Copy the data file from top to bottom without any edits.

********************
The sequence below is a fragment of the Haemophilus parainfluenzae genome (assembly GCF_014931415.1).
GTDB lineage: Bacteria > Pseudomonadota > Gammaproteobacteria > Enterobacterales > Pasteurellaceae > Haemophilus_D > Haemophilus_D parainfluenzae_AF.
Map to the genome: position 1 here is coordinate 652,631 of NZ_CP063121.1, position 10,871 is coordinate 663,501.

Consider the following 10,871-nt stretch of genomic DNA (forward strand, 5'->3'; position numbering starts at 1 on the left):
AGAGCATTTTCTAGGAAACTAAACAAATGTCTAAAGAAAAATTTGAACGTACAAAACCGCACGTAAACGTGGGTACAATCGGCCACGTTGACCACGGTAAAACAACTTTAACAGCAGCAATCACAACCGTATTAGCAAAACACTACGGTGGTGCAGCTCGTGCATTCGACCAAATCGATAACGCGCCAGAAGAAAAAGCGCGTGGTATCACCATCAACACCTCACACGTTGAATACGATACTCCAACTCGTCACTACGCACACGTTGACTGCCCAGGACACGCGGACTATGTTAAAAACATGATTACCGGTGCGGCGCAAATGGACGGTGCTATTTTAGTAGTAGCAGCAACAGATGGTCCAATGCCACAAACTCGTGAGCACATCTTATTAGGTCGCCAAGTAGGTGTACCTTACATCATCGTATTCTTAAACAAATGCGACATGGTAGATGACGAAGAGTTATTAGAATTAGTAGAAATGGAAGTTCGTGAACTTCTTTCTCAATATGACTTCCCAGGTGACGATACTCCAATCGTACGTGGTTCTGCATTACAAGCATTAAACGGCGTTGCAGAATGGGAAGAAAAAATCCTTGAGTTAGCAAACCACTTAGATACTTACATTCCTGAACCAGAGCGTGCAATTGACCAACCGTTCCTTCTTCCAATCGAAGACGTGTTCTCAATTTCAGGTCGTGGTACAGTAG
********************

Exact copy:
The sequence below is a fragment of the Haemophilus parainfluenzae genome (assembly GCF_014931415.1).
GTDB lineage: Bacteria > Pseudomonadota > Gammaproteobacteria > Enterobacterales > Pasteurellaceae > Haemophilus_D > Haemophilus_D parainfluenzae_AF.
Map to the genome: position 1 here is coordinate 652,631 of NZ_CP063121.1, position 10,871 is coordinate 663,501.

Consider the following 10,871-nt stretch of genomic DNA (forward strand, 5'->3'; position numbering starts at 1 on the left):
AGAGCATTTTCTAGGAAACTAAACAAATGTCTAAAGAAAAATTTGAACGTACAAAACCGCACGTAAACGTGGGTACAATCGGCCACGTTGACCACGGTAAAACAACTTTAACAGCAGCAATCACAACCGTATTAGCAAAACACTACGGTGGTGCAGCTCGTGCATTCGACCAAATCGATAACGCGCCAGAAGAAAAAGCGCGTGGTATCACCATCAACACCTCACACGTTGAATACGATACTCCAACTCGTCACTACGCACACGTTGACTGCCCAGGACACGCGGACTATGTTAAAAACATGATTACCGGTGCGGCGCAAATGGACGGTGCTATTTTAGTAGTAGCAGCAACAGATGGTCCAATGCCACAAACTCGTGAGCACATCTTATTAGGTCGCCAAGTAGGTGTACCTTACATCATCGTATTCTTAAACAAATGCGACATGGTAGATGACGAAGAGTTATTAGAATTAGTAGAAATGGAAGTTCGTGAACTTCTTTCTCAATATGACTTCCCAGGTGACGATACTCCAATCGTACGTGGTTCTGCATTACAAGCATTAAACGGCGTTGCAGAATGGGAAGAAAAAATCCTTGAGTTAGCAAACCACTTAGATACTTACATTCCTGAACCAGAGCGTGCAATTGACCAACCGTTCCTTCTTCCAATCGAAGACGTGTTCTCAATTTCAGGTCGTGGTACAGTAG